Paul said-

Whether you eat or drink or whatever you do, do all to the glory of God.

In this world, we will not keep His glory front and center at all times, but godliness makes us want to; it is ungodliness that makes us not care.

An ungodly man may want to go to church, want to pray, want to read the Bible, want to give to the poor, and so on. But what he doesn't want is God. Oh, he may want Him the way he wouldn't mind running into an old neighbor at the hardware store. But hungering and thirsting after God are only words to him.

But since we are made for God and cannot be holy or happy away from Him, small desires for Him are proof positive of our ungodliness.

As the deer pants for flowing streams, so pants my soul for you, O God. My soul thirsts for God, for the living God. When shall I come and appear before God? (Psalm 42:1-2)

One thing I have desired of the Lord, and that will I seek after: that I may dwell in the house of the Lord all the days of my life, to behold the beauty of the Lord, and to inquire in His holy temple (Psalm 27:4).

Do we crave the Lord? Do we want Him the way a person newly in love wants his or her beloved? In a word, have we lost our first love? If we have, it's because we are growing in ungodliness, instead of its opposite.

When a believer is thriving his conscience is tender. Little things like gossip and sarcasm hurt him because they hurt God and sent His Son to the cross. When he's not doing so well, little sins are not felt at all, or if they are, he justifies them or excuses them. Soon his hard becomes hard and only gets harder with time.

There's a story in the Bible to this effect, two in fact, involving the same Christian man at different times in his life. The man is David.

As a young man, he was chosen by God to be Israel's king. The problem was, there was already a king in Israel, and he had no interest in turning the reins over to David. While David was the most loyal man Saul had, the king feared him and hunted him as if he were a criminal or a rapid dog. One day, while David and his men were hiding from Saul in a cave, who should come up, but Saul himself? Leaving his guard outside, the king went to the bathroom, and there, David cut off the hem of his garment. Later, the Bible says, David's heart smote him. Who was he to touch the king? He was a tender-hearted man.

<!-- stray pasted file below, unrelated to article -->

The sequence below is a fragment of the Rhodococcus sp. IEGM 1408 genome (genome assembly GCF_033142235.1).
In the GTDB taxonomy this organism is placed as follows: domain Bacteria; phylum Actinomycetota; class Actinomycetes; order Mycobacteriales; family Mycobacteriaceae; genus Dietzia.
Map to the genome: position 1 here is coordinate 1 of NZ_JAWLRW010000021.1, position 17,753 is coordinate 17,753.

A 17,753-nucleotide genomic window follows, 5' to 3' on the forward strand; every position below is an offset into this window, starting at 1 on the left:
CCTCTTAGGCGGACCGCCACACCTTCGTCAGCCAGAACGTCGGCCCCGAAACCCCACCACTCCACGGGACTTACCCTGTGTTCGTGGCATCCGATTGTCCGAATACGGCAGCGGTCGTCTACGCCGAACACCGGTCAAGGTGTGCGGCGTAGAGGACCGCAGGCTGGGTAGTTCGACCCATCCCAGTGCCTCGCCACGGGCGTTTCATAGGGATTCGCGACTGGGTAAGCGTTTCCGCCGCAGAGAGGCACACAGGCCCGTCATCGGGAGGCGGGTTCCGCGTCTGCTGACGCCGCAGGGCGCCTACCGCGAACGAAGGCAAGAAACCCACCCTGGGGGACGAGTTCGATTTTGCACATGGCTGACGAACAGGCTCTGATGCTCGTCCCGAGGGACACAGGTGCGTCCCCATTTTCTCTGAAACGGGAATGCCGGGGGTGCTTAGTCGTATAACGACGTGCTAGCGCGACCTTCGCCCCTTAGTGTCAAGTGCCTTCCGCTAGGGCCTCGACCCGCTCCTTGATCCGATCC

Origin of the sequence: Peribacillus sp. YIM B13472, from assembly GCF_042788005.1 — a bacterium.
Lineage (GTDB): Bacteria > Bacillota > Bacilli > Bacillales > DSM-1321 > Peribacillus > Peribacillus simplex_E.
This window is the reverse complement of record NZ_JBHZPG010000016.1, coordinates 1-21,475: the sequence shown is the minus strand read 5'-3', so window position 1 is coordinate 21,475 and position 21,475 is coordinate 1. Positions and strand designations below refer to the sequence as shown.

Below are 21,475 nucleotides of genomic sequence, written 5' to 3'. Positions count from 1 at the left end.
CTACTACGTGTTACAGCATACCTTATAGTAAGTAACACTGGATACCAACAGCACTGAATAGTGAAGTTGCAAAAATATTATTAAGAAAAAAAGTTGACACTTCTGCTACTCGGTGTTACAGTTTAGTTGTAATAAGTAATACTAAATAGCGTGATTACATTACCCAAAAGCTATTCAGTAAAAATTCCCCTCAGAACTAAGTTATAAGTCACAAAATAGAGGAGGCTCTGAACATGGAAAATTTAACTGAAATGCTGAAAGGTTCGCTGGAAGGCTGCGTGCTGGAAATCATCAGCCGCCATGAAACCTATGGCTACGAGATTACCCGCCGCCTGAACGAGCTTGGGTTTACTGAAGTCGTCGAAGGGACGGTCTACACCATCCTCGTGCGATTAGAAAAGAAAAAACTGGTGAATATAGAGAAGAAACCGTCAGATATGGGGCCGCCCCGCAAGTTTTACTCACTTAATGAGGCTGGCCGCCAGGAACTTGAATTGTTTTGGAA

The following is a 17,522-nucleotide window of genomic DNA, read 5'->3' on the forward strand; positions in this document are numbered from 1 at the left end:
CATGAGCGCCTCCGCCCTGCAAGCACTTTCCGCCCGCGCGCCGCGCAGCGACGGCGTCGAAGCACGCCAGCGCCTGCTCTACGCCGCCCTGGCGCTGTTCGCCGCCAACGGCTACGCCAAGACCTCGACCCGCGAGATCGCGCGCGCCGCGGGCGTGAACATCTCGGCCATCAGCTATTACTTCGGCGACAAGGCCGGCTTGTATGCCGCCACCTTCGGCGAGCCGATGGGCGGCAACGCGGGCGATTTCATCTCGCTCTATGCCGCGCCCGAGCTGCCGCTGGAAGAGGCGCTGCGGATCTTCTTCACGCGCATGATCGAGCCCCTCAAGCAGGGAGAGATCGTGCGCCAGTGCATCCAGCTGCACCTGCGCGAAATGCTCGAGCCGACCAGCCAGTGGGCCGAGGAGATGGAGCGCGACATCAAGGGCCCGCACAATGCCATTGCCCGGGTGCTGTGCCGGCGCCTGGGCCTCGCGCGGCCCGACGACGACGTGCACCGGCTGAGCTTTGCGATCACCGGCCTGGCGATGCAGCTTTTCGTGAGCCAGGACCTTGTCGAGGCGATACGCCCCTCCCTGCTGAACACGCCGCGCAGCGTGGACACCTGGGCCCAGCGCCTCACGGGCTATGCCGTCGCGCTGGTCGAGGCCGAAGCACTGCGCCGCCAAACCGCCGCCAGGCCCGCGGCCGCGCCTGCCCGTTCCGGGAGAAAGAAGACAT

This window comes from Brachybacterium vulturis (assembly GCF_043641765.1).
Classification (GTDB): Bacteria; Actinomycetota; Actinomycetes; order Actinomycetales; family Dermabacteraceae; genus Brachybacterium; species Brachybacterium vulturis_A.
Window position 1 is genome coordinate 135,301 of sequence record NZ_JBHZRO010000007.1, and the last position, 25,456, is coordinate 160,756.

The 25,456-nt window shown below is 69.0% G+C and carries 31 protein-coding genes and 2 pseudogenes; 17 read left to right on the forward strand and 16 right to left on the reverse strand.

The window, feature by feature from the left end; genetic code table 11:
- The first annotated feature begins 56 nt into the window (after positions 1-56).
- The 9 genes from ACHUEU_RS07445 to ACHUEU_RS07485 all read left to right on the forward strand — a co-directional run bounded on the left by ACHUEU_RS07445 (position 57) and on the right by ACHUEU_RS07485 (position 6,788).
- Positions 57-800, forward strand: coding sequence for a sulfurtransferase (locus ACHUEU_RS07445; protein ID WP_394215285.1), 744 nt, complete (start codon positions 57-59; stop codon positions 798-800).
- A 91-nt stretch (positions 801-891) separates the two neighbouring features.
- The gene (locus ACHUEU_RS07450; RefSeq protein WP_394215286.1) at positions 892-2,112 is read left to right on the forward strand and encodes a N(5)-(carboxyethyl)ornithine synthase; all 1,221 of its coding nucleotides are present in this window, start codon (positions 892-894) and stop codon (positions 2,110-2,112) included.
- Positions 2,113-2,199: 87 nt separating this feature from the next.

Years later, the same heart got a bit harder. He took a man's wife, then murdered her husband to cover up his crime, and then, for months, pretended everything was fine.

It was the same man, and in both cases, he was a believing man. When he was at his godliest, little sins bothered him. When he wasn't, they didn't.


If this is what ungodliness is, what practical steps do we take to correct it?

It starts with recognizing our ungodliness. Is the Lord satisfied with 'going through the motions'? He isn't, how can He be? Let us, therefore, admit to when we're doing just this. And admit that, for all our church-going, Bible-reading, praying, and good works, we're often living as though God doesn't matter.

After recognizing our ungodliness in general, try to find your particular kind. Maybe you're passionate for God's glory at church or at work, but it never crosses your mind on your days off. Or when you're watching TV or when you're working on the car or shopping.

Above all, pray for God to reveal Himself to you, for no one in His Presence, is ungodly.